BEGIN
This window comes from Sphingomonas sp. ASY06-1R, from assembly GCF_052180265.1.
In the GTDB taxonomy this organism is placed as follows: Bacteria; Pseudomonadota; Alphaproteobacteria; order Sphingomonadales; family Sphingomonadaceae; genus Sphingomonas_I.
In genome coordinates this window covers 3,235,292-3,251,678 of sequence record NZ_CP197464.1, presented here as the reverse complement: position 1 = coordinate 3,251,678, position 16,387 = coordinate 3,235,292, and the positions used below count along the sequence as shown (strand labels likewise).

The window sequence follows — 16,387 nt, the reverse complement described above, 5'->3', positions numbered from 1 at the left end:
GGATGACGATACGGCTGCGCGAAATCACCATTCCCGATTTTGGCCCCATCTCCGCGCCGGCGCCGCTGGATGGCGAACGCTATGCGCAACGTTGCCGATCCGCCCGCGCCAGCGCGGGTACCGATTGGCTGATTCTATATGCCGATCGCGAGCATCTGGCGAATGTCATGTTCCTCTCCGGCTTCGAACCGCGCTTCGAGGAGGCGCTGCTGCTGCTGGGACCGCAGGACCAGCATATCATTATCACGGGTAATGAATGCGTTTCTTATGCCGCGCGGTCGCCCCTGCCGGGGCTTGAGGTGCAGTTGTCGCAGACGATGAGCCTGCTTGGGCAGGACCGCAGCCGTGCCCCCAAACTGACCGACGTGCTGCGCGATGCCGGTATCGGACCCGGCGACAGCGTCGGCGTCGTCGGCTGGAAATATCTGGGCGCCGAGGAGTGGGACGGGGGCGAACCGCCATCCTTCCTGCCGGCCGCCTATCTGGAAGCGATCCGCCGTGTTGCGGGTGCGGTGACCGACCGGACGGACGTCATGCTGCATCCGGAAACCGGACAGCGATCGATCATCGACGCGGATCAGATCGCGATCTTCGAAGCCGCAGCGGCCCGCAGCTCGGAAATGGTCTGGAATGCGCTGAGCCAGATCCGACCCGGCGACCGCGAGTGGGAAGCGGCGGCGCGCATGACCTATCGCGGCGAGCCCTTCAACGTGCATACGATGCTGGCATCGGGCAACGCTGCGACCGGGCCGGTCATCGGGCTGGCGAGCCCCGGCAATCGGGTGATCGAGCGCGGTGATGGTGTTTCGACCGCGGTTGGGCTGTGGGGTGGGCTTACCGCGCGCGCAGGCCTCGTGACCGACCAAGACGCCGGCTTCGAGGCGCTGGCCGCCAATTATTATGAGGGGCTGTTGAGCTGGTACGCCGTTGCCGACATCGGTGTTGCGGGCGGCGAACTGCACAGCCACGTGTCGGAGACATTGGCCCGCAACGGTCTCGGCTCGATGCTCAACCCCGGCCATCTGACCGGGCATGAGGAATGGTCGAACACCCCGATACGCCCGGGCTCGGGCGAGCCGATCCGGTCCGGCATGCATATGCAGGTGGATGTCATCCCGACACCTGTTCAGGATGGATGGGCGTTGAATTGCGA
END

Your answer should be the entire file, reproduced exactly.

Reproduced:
This window comes from Sphingomonas sp. ASY06-1R, from assembly GCF_052180265.1.
In the GTDB taxonomy this organism is placed as follows: Bacteria; Pseudomonadota; Alphaproteobacteria; order Sphingomonadales; family Sphingomonadaceae; genus Sphingomonas_I.
In genome coordinates this window covers 3,235,292-3,251,678 of sequence record NZ_CP197464.1, presented here as the reverse complement: position 1 = coordinate 3,251,678, position 16,387 = coordinate 3,235,292, and the positions used below count along the sequence as shown (strand labels likewise).

The window sequence follows — 16,387 nt, the reverse complement described above, 5'->3', positions numbered from 1 at the left end:
GGATGACGATACGGCTGCGCGAAATCACCATTCCCGATTTTGGCCCCATCTCCGCGCCGGCGCCGCTGGATGGCGAACGCTATGCGCAACGTTGCCGATCCGCCCGCGCCAGCGCGGGTACCGATTGGCTGATTCTATATGCCGATCGCGAGCATCTGGCGAATGTCATGTTCCTCTCCGGCTTCGAACCGCGCTTCGAGGAGGCGCTGCTGCTGCTGGGACCGCAGGACCAGCATATCATTATCACGGGTAATGAATGCGTTTCTTATGCCGCGCGGTCGCCCCTGCCGGGGCTTGAGGTGCAGTTGTCGCAGACGATGAGCCTGCTTGGGCAGGACCGCAGCCGTGCCCCCAAACTGACCGACGTGCTGCGCGATGCCGGTATCGGACCCGGCGACAGCGTCGGCGTCGTCGGCTGGAAATATCTGGGCGCCGAGGAGTGGGACGGGGGCGAACCGCCATCCTTCCTGCCGGCCGCCTATCTGGAAGCGATCCGCCGTGTTGCGGGTGCGGTGACCGACCGGACGGACGTCATGCTGCATCCGGAAACCGGACAGCGATCGATCATCGACGCGGATCAGATCGCGATCTTCGAAGCCGCAGCGGCCCGCAGCTCGGAAATGGTCTGGAATGCGCTGAGCCAGATCCGACCCGGCGACCGCGAGTGGGAAGCGGCGGCGCGCATGACCTATCGCGGCGAGCCCTTCAACGTGCATACGATGCTGGCATCGGGCAACGCTGCGACCGGGCCGGTCATCGGGCTGGCGAGCCCCGGCAATCGGGTGATCGAGCGCGGTGATGGTGTTTCGACCGCGGTTGGGCTGTGGGGTGGGCTTACCGCGCGCGCAGGCCTCGTGACCGACCAAGACGCCGGCTTCGAGGCGCTGGCCGCCAATTATTATGAGGGGCTGTTGAGCTGGTACGCCGTTGCCGACATCGGTGTTGCGGGCGGCGAACTGCACAGCCACGTGTCGGAGACATTGGCCCGCAACGGTCTCGGCTCGATGCTCAACCCCGGCCATCTGACCGGGCATGAGGAATGGTCGAACACCCCGATACGCCCGGGCTCGGGCGAGCCGATCCGGTCCGGCATGCATATGCAGGTGGATGTCATCCCGACACCTGTTCAGGATGGATGGGCGTTGAATTGCGA